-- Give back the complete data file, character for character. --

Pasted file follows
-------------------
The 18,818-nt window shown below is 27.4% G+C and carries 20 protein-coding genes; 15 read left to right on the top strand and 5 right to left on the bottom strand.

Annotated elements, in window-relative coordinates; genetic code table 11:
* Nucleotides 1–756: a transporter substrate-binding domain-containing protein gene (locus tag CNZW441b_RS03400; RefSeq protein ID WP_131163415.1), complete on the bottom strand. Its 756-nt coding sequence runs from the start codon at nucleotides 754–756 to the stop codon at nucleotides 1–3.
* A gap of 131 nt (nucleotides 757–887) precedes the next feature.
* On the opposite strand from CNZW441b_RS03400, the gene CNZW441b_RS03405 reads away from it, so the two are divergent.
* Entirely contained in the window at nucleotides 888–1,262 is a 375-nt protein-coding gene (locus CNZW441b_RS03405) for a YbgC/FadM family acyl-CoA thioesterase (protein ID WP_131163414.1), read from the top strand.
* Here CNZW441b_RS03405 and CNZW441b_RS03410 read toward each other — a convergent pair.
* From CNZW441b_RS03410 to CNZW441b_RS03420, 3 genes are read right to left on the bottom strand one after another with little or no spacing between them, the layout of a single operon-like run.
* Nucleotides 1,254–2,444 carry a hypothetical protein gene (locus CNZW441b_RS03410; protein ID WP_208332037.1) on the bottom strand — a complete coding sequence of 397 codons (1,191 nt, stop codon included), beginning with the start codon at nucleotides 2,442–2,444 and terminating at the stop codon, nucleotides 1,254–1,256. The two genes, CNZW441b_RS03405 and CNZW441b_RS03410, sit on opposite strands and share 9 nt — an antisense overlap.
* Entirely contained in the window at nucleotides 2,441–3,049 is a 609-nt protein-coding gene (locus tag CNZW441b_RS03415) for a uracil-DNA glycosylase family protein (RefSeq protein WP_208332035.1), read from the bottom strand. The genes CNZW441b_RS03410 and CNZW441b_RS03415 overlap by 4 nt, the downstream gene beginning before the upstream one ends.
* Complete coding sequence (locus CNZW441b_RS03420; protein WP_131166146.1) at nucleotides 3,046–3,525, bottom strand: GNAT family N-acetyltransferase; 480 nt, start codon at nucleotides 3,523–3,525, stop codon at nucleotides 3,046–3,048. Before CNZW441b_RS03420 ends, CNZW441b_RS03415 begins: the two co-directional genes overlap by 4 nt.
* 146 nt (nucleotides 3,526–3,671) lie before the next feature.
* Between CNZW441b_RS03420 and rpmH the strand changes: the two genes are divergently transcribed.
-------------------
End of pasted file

The 18,818-nt window shown below is 27.4% G+C and carries 20 protein-coding genes; 15 read left to right on the top strand and 5 right to left on the bottom strand.

Annotated elements, in window-relative coordinates; genetic code table 11:
* Nucleotides 1–756: a transporter substrate-binding domain-containing protein gene (locus tag CNZW441b_RS03400; RefSeq protein ID WP_131163415.1), complete on the bottom strand. Its 756-nt coding sequence runs from the start codon at nucleotides 754–756 to the stop codon at nucleotides 1–3.
* A gap of 131 nt (nucleotides 757–887) precedes the next feature.
* On the opposite strand from CNZW441b_RS03400, the gene CNZW441b_RS03405 reads away from it, so the two are divergent.
* Entirely contained in the window at nucleotides 888–1,262 is a 375-nt protein-coding gene (locus CNZW441b_RS03405) for a YbgC/FadM family acyl-CoA thioesterase (protein ID WP_131163414.1), read from the top strand.
* Here CNZW441b_RS03405 and CNZW441b_RS03410 read toward each other — a convergent pair.
* From CNZW441b_RS03410 to CNZW441b_RS03420, 3 genes are read right to left on the bottom strand one after another with little or no spacing between them, the layout of a single operon-like run.
* Nucleotides 1,254–2,444 carry a hypothetical protein gene (locus CNZW441b_RS03410; protein ID WP_208332037.1) on the bottom strand — a complete coding sequence of 397 codons (1,191 nt, stop codon included), beginning with the start codon at nucleotides 2,442–2,444 and terminating at the stop codon, nucleotides 1,254–1,256. The two genes, CNZW441b_RS03405 and CNZW441b_RS03410, sit on opposite strands and share 9 nt — an antisense overlap.
* Entirely contained in the window at nucleotides 2,441–3,049 is a 609-nt protein-coding gene (locus tag CNZW441b_RS03415) for a uracil-DNA glycosylase family protein (RefSeq protein WP_208332035.1), read from the bottom strand. The genes CNZW441b_RS03410 and CNZW441b_RS03415 overlap by 4 nt, the downstream gene beginning before the upstream one ends.
* Complete coding sequence (locus CNZW441b_RS03420; protein WP_131166146.1) at nucleotides 3,046–3,525, bottom strand: GNAT family N-acetyltransferase; 480 nt, start codon at nucleotides 3,523–3,525, stop codon at nucleotides 3,046–3,048. Before CNZW441b_RS03420 ends, CNZW441b_RS03415 begins: the two co-directional genes overlap by 4 nt.
* 146 nt (nucleotides 3,526–3,671) lie before the next feature.
* Between CNZW441b_RS03420 and rpmH the strand changes: the two genes are divergently transcribed.